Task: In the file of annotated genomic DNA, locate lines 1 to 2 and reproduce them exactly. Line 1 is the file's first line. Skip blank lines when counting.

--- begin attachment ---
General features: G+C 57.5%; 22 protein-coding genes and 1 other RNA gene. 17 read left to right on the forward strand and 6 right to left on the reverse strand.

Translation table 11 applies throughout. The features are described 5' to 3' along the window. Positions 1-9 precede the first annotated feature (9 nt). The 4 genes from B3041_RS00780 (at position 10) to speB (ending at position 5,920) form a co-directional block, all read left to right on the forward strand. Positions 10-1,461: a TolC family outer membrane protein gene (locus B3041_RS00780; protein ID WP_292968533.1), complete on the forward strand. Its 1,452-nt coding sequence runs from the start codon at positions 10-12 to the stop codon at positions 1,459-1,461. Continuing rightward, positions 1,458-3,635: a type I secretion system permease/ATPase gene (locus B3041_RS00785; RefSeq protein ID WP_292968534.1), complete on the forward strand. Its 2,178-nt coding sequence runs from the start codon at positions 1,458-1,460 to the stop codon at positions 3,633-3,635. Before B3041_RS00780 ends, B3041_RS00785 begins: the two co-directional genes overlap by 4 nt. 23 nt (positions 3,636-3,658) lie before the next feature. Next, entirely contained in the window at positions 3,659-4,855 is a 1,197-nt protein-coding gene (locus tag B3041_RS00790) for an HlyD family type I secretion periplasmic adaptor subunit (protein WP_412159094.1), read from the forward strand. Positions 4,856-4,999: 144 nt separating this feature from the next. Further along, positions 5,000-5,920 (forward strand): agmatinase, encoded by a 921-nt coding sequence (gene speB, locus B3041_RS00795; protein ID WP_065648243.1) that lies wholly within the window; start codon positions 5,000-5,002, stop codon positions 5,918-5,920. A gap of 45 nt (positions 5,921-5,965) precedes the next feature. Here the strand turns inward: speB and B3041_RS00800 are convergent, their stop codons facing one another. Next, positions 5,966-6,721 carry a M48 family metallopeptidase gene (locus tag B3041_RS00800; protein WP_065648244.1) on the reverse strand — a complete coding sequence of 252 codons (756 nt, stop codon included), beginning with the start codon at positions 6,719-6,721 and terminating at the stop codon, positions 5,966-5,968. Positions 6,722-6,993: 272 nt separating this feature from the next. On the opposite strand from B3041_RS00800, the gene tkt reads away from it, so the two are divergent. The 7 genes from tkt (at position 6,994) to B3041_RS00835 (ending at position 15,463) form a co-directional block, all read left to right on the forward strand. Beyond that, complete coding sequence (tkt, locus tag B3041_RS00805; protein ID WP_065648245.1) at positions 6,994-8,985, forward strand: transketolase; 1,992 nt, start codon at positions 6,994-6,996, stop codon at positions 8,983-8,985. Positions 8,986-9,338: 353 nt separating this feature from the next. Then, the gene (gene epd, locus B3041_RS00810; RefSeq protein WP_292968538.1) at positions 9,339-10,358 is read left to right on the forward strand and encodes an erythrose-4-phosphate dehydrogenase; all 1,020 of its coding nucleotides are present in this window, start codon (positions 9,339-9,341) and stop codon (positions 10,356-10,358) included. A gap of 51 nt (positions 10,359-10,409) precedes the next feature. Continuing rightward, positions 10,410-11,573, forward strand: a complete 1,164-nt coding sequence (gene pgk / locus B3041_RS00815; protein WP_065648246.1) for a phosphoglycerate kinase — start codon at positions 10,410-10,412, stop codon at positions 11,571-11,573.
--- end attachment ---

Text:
General features: G+C 57.5%; 22 protein-coding genes and 1 other RNA gene. 17 read left to right on the forward strand and 6 right to left on the reverse strand.

Translation table 11 applies throughout. The features are described 5' to 3' along the window. Positions 1-9 precede the first annotated feature (9 nt). The 4 genes from B3041_RS00780 (at position 10) to speB (ending at position 5,920) form a co-directional block, all read left to right on the forward strand. Positions 10-1,461: a TolC family outer membrane protein gene (locus B3041_RS00780; protein ID WP_292968533.1), complete on the forward strand. Its 1,452-nt coding sequence runs from the start codon at positions 10-12 to the stop codon at positions 1,459-1,461. Continuing rightward, positions 1,458-3,635: a type I secretion system permease/ATPase gene (locus B3041_RS00785; RefSeq protein ID WP_292968534.1), complete on the forward strand. Its 2,178-nt coding sequence runs from the start codon at positions 1,458-1,460 to the stop codon at positions 3,633-3,635. Before B3041_RS00780 ends, B3041_RS00785 begins: the two co-directional genes overlap by 4 nt. 23 nt (positions 3,636-3,658) lie before the next feature. Next, entirely contained in the window at positions 3,659-4,855 is a 1,197-nt protein-coding gene (locus tag B3041_RS00790) for an HlyD family type I secretion periplasmic adaptor subunit (protein WP_412159094.1), read from the forward strand. Positions 4,856-4,999: 144 nt separating this feature from the next. Further along, positions 5,000-5,920 (forward strand): agmatinase, encoded by a 921-nt coding sequence (gene speB, locus B3041_RS00795; protein ID WP_065648243.1) that lies wholly within the window; start codon positions 5,000-5,002, stop codon positions 5,918-5,920. A gap of 45 nt (positions 5,921-5,965) precedes the next feature. Here the strand turns inward: speB and B3041_RS00800 are convergent, their stop codons facing one another. Next, positions 5,966-6,721 carry a M48 family metallopeptidase gene (locus tag B3041_RS00800; protein WP_065648244.1) on the reverse strand — a complete coding sequence of 252 codons (756 nt, stop codon included), beginning with the start codon at positions 6,719-6,721 and terminating at the stop codon, positions 5,966-5,968. Positions 6,722-6,993: 272 nt separating this feature from the next. On the opposite strand from B3041_RS00800, the gene tkt reads away from it, so the two are divergent. The 7 genes from tkt (at position 6,994) to B3041_RS00835 (ending at position 15,463) form a co-directional block, all read left to right on the forward strand. Beyond that, complete coding sequence (tkt, locus tag B3041_RS00805; protein ID WP_065648245.1) at positions 6,994-8,985, forward strand: transketolase; 1,992 nt, start codon at positions 6,994-6,996, stop codon at positions 8,983-8,985. Positions 8,986-9,338: 353 nt separating this feature from the next. Then, the gene (gene epd, locus B3041_RS00810; RefSeq protein WP_292968538.1) at positions 9,339-10,358 is read left to right on the forward strand and encodes an erythrose-4-phosphate dehydrogenase; all 1,020 of its coding nucleotides are present in this window, start codon (positions 9,339-9,341) and stop codon (positions 10,356-10,358) included. A gap of 51 nt (positions 10,359-10,409) precedes the next feature. Continuing rightward, positions 10,410-11,573, forward strand: a complete 1,164-nt coding sequence (gene pgk / locus B3041_RS00815; protein WP_065648246.1) for a phosphoglycerate kinase — start codon at positions 10,410-10,412, stop codon at positions 11,571-11,573.